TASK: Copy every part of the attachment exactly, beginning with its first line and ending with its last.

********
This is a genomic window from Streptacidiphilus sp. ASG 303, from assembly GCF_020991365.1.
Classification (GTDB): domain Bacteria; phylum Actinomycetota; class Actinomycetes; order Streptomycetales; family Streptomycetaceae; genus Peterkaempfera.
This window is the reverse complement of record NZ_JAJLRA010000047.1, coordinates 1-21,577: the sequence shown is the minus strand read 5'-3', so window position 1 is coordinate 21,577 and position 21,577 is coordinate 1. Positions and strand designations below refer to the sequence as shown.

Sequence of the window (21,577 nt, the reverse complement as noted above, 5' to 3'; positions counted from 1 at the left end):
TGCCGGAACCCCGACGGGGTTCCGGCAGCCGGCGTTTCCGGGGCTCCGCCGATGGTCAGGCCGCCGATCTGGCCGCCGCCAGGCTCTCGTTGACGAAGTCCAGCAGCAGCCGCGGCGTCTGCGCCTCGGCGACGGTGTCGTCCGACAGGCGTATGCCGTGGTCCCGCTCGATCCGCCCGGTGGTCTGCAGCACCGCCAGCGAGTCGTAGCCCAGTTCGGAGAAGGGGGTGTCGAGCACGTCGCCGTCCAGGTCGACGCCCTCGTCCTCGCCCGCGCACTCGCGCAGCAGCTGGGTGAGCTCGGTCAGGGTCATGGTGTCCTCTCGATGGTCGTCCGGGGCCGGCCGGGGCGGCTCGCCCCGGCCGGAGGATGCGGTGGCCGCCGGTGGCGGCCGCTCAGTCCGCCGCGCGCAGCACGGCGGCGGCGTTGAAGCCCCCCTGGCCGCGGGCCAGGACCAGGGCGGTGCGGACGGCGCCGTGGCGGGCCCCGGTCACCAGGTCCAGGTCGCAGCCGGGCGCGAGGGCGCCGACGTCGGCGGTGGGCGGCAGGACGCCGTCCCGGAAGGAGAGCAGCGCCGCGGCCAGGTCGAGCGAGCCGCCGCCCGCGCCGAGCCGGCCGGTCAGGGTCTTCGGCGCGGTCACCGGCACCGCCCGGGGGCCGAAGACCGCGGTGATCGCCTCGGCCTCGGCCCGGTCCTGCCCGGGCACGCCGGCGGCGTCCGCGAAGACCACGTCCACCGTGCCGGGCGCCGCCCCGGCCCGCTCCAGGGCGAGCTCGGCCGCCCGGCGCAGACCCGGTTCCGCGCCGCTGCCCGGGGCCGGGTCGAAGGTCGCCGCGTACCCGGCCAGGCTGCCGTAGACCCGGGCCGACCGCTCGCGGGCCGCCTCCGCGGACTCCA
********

This is a genomic window from Streptacidiphilus sp. ASG 303, from assembly GCF_020991365.1.
Classification (GTDB): domain Bacteria; phylum Actinomycetota; class Actinomycetes; order Streptomycetales; family Streptomycetaceae; genus Peterkaempfera.
This window is the reverse complement of record NZ_JAJLRA010000047.1, coordinates 1-21,577: the sequence shown is the minus strand read 5'-3', so window position 1 is coordinate 21,577 and position 21,577 is coordinate 1. Positions and strand designations below refer to the sequence as shown.

Sequence of the window (21,577 nt, the reverse complement as noted above, 5' to 3'; positions counted from 1 at the left end):
TGCCGGAACCCCGACGGGGTTCCGGCAGCCGGCGTTTCCGGGGCTCCGCCGATGGTCAGGCCGCCGATCTGGCCGCCGCCAGGCTCTCGTTGACGAAGTCCAGCAGCAGCCGCGGCGTCTGCGCCTCGGCGACGGTGTCGTCCGACAGGCGTATGCCGTGGTCCCGCTCGATCCGCCCGGTGGTCTGCAGCACCGCCAGCGAGTCGTAGCCCAGTTCGGAGAAGGGGGTGTCGAGCACGTCGCCGTCCAGGTCGACGCCCTCGTCCTCGCCCGCGCACTCGCGCAGCAGCTGGGTGAGCTCGGTCAGGGTCATGGTGTCCTCTCGATGGTCGTCCGGGGCCGGCCGGGGCGGCTCGCCCCGGCCGGAGGATGCGGTGGCCGCCGGTGGCGGCCGCTCAGTCCGCCGCGCGCAGCACGGCGGCGGCGTTGAAGCCCCCCTGGCCGCGGGCCAGGACCAGGGCGGTGCGGACGGCGCCGTGGCGGGCCCCGGTCACCAGGTCCAGGTCGCAGCCGGGCGCGAGGGCGCCGACGTCGGCGGTGGGCGGCAGGACGCCGTCCCGGAAGGAGAGCAGCGCCGCGGCCAGGTCGAGCGAGCCGCCGCCCGCGCCGAGCCGGCCGGTCAGGGTCTTCGGCGCGGTCACCGGCACCGCCCGGGGGCCGAAGACCGCGGTGATCGCCTCGGCCTCGGCCCGGTCCTGCCCGGGCACGCCGGCGGCGTCCGCGAAGACCACGTCCACCGTGCCGGGCGCCGCCCCGGCCCGCTCCAGGGCGAGCTCGGCCGCCCGGCGCAGACCCGGTTCCGCGCCGCTGCCCGGGGCCGGGTCGAAGGTCGCCGCGTACCCGGCCAGGCTGCCGTAGACCCGGGCCGACCGCTCGCGGGCCGCCTCCGCGGACTCCA